Important note: My guru was also very emphatic that we are born to carry out the prarabdh, and hence we must carry out all our worldly duties towards relatives etc. The trick is that while all duties must be performed, no new karmic bonds and sanskaras need to be created that would add further bondage to blood lines, biological family, etc.

Perform your bloodline duties that you are born into due to past lives' karma (parents, children, etc.), but try to live in freedom from attachment, and hence minimize the bondage going forward."

bluecupid responds:
""Important note: My guru was also very emphatic that we are born to carry out the prarabdh, and hence we must carry out all our worldly duties towards relatives etc."

Here's a major difference between Indians and Westerners. "duties toward relatives". Once a child is a grown independent adult there isn't much sense of "duty" toward them from a Western parent perspective and Western parents
generally do not demand the sort of attention and "duties" from their independent adult children that Indian parents do.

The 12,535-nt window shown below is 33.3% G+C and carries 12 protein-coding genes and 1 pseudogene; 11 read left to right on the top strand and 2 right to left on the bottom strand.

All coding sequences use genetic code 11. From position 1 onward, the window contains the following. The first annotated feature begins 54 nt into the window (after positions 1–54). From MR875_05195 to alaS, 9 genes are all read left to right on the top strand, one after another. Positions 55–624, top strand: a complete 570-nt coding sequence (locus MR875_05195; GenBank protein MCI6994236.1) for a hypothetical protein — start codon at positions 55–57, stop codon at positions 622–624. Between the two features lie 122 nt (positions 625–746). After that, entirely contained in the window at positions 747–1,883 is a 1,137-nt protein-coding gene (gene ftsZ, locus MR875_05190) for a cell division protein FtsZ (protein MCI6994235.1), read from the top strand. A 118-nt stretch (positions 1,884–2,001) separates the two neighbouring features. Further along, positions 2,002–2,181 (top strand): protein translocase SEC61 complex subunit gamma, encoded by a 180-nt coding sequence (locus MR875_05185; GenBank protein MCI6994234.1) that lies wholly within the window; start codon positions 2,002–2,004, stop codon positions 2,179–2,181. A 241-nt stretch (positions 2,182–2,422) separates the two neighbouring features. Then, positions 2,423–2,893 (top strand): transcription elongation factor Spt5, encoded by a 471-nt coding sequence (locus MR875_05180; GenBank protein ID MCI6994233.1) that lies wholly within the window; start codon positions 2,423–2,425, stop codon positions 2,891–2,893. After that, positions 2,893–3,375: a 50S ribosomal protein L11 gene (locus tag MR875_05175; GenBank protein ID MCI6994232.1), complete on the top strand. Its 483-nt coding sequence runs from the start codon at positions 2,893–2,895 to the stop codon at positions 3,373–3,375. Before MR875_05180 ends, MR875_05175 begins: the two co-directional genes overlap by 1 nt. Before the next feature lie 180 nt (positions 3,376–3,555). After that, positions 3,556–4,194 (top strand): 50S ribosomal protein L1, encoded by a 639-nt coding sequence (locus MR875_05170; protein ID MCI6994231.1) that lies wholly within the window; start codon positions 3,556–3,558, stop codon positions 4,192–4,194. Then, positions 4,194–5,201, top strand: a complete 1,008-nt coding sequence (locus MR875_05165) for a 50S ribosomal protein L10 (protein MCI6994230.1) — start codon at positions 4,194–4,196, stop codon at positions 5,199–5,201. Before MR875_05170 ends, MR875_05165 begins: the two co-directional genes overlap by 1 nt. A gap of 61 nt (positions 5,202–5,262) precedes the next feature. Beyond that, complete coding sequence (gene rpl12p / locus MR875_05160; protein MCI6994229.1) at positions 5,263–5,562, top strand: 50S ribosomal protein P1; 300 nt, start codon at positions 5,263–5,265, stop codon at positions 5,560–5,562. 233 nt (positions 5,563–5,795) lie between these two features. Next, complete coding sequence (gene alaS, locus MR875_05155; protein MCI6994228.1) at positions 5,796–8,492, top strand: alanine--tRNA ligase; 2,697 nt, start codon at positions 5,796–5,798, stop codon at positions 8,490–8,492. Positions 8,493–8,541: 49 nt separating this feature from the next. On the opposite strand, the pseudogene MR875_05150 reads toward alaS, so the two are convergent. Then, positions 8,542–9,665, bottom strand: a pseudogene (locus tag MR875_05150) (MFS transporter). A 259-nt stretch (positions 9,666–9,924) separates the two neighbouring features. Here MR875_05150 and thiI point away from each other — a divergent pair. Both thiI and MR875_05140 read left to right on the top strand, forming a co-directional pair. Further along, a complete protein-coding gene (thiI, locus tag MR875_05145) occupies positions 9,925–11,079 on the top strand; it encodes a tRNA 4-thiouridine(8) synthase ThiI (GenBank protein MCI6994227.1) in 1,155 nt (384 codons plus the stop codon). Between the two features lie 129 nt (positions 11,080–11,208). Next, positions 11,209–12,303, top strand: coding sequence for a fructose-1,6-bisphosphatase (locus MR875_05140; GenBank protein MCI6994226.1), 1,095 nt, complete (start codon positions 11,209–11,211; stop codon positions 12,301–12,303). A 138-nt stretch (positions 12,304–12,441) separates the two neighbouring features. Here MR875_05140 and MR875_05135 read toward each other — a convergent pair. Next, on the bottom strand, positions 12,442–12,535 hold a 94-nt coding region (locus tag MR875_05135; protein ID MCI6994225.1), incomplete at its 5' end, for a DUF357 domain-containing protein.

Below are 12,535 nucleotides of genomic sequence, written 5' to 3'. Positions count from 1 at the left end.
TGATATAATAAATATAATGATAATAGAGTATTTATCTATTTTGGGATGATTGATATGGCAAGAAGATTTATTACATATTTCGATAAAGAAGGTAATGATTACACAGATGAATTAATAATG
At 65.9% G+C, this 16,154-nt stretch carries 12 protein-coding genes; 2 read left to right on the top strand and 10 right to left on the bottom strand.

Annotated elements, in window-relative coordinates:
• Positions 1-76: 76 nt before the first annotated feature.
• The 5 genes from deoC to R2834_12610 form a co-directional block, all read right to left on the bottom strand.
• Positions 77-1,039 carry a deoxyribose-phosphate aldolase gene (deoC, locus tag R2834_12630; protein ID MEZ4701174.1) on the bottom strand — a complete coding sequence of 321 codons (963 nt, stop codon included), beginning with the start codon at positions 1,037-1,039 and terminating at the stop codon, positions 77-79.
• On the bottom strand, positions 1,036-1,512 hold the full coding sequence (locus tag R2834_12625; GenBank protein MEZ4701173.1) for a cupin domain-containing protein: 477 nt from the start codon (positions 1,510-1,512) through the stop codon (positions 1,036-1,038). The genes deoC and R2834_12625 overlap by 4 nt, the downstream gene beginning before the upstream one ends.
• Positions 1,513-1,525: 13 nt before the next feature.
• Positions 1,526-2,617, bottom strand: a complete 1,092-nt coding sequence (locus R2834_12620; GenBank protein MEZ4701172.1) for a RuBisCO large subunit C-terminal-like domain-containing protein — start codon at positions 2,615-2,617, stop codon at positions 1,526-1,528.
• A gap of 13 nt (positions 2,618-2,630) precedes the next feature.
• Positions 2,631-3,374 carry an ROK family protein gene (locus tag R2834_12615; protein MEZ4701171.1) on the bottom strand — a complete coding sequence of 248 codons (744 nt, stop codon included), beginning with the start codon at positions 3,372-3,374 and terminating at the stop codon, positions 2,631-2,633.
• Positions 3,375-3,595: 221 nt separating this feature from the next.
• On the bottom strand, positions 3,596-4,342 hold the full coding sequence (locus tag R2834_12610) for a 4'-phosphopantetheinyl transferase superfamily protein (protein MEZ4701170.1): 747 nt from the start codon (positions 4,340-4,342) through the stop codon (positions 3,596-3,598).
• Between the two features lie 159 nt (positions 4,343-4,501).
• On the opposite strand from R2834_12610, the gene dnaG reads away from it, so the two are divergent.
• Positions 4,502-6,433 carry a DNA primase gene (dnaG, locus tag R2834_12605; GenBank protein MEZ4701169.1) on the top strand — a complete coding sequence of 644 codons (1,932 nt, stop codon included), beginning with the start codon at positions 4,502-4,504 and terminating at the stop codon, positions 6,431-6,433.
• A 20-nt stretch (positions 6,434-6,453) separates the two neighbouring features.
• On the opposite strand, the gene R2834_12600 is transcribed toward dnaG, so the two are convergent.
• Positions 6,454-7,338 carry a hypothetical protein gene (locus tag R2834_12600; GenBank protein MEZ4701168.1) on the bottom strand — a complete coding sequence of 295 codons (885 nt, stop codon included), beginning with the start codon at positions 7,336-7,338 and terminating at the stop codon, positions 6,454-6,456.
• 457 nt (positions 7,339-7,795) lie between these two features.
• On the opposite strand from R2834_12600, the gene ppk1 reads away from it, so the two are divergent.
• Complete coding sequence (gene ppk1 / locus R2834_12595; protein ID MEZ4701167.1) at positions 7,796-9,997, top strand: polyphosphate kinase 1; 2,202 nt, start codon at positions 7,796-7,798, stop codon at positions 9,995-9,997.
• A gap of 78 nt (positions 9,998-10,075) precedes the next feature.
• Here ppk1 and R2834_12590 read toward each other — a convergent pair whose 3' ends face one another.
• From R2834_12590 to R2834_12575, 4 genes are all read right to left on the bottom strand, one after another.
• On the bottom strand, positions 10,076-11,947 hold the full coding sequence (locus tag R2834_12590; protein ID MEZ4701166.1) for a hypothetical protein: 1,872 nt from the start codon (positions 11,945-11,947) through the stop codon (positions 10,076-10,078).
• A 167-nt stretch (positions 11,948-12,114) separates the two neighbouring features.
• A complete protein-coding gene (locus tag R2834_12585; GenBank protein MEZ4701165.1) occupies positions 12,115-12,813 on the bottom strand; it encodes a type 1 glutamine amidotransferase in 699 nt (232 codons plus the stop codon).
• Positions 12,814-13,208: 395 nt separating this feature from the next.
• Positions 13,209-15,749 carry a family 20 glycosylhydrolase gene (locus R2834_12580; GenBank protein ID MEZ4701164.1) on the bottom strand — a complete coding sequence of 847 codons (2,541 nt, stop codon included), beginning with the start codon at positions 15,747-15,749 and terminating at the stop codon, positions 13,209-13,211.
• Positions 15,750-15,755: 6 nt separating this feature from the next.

I have known adult Indians to be easily guilt tripped into living with and "taking care of" their parents and even in-laws even though those parents and in-laws are not very aged or sick, and they are certainly not invalid, poverty stricken or unable to care for themselves.

From my observation much of what passes for "duty" amongst Indian family members is often a desire to hold onto and control one's children far into adulthood.

As a Western person I see this as neither duty nor dharma, nor even something that is psychologically healthy.

That is why the concept of "dharma" is very different between us and Indian practitioners of the very same Hindu sects.